More than 14,000 immigrants across the country became America’s newest citizens during ceremonies that come at a time of heightened anti-immigrant rhetoric and policies.
The emotionally charged ceremonies, which typically occur in the days before and after Independence Day, mark the end of long journeys and the fulfillment of dreams.
They also coincide with President Donald Trump’s widely condemned policy of separating families at the border.
Still, the new citizens stood to sing the National Anthem. They read aloud the Oath of Allegiance, printed on a small white card in their citizenship packets. And 140 words later, they were naturalized citizens.
Here are some of their stories:
Anika Rieper , 44 (Germany) – Pennsylvania
I would love to share my story about becoming a US citizen, but I have to warn you, it’s a pretty boring story. I fell in love with an American and moved here. Eventually we got married and I have been living in the US for almost 16 years. I could have applied for citizenship many years ago but since my home country Germany only allows dual citizenship with special permission, I didn’t start the whole process until three years ago.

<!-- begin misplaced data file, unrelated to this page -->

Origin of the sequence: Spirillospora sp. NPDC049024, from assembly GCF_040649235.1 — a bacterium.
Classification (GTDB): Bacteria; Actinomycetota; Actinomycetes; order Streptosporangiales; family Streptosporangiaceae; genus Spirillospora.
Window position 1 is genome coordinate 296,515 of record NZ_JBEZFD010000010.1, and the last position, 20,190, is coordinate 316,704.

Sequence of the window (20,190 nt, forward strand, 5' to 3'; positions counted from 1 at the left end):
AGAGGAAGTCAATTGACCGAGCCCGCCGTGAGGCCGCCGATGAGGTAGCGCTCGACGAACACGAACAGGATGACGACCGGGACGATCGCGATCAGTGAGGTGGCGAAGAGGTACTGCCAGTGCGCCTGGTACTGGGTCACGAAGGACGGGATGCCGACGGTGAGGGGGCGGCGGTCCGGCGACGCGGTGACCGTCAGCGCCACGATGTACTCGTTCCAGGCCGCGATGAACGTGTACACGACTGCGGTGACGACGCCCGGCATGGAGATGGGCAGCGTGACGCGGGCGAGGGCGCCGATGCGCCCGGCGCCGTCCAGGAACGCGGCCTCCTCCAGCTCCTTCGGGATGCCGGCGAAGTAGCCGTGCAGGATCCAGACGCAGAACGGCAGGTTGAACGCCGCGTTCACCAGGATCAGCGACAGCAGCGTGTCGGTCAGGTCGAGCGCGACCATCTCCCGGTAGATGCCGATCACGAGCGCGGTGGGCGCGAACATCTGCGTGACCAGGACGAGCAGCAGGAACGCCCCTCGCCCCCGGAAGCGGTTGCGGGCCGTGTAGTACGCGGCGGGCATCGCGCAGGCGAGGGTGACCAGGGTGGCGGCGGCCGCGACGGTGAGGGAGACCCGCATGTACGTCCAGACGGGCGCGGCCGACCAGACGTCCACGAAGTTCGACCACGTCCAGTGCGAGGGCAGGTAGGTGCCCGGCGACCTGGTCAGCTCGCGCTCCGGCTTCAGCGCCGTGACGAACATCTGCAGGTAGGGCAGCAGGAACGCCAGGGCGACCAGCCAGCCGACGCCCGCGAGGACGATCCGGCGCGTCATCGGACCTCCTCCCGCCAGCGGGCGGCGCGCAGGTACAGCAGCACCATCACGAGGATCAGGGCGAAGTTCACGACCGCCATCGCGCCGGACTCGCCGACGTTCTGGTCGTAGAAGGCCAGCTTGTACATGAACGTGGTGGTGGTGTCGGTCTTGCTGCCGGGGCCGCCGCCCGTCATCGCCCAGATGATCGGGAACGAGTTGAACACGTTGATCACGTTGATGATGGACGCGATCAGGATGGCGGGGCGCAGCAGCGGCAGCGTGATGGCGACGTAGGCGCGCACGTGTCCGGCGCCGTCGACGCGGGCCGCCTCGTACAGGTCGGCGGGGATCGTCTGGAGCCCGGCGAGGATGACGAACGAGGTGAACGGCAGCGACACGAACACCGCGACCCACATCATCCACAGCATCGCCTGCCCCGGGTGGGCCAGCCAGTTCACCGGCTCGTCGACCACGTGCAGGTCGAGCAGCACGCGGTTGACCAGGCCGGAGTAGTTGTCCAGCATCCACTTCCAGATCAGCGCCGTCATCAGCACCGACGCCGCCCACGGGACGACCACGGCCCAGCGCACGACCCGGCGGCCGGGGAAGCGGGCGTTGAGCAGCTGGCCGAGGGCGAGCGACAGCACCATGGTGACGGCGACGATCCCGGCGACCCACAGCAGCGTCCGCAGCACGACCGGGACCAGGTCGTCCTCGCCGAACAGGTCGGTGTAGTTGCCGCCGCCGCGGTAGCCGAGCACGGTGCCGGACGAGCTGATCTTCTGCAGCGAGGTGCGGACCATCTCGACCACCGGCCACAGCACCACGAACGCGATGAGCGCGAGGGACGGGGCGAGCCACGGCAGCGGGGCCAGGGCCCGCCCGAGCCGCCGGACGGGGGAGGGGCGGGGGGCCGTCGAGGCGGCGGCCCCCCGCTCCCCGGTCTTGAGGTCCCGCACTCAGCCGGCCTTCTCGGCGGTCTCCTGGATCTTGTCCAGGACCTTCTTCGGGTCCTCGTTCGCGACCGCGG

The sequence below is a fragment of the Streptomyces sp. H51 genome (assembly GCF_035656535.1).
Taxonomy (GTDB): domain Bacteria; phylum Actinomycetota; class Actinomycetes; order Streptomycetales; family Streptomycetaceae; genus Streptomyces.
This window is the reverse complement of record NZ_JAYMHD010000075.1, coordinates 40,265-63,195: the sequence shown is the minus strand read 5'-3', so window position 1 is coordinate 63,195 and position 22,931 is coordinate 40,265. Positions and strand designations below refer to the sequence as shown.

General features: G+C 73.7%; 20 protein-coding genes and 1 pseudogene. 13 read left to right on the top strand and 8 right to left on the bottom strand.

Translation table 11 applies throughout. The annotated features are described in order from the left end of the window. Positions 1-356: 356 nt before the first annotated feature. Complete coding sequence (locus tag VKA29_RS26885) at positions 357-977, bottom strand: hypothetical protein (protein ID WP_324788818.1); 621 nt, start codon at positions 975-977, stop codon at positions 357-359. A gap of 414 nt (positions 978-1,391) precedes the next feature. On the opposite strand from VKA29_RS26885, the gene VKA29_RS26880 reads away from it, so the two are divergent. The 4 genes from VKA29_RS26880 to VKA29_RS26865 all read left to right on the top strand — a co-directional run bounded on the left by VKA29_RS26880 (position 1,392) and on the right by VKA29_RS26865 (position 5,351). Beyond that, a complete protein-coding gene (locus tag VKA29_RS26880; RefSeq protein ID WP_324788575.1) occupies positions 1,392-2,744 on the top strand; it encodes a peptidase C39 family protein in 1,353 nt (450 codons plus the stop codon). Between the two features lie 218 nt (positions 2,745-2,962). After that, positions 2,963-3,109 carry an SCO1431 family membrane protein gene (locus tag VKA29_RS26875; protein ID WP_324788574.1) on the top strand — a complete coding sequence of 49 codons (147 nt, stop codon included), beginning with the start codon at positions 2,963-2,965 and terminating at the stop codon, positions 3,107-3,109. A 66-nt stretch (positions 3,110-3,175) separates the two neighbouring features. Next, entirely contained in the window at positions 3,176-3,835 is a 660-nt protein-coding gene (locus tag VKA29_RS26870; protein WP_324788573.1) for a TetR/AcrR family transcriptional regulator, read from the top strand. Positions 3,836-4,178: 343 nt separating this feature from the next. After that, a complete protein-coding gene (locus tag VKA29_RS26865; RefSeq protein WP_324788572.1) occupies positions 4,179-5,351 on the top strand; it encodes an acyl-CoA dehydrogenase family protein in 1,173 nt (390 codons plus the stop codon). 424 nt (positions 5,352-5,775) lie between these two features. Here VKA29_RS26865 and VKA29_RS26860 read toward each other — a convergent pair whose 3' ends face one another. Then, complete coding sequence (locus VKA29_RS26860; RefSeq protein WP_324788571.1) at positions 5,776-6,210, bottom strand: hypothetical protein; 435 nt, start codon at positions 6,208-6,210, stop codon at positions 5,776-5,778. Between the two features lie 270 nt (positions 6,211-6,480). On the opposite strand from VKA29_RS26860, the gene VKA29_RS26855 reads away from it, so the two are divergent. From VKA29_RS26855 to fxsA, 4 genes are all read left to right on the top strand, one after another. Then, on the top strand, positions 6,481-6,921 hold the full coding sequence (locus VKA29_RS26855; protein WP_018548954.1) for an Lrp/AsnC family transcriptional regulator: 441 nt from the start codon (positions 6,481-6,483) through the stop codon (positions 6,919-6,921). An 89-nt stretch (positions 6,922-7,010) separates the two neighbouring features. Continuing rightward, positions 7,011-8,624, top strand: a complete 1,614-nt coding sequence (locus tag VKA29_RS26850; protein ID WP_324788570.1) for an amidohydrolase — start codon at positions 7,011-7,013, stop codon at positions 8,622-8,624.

I feel very much like an American but I’m also German. I’m a Germerican – how German-Americans are called or call themselves. I wanted to officially be a part of America that I call my home.
Being a US citizen means to me that I can make my voice heard by voting. That’s the practical level. On an emotional level, it means that I am fully committed to this country and its people.
I think in immigration we need to remember that the US had almost open borders until 1924. Many people will say that they are against illegal immigration and that their ancestors came here legally.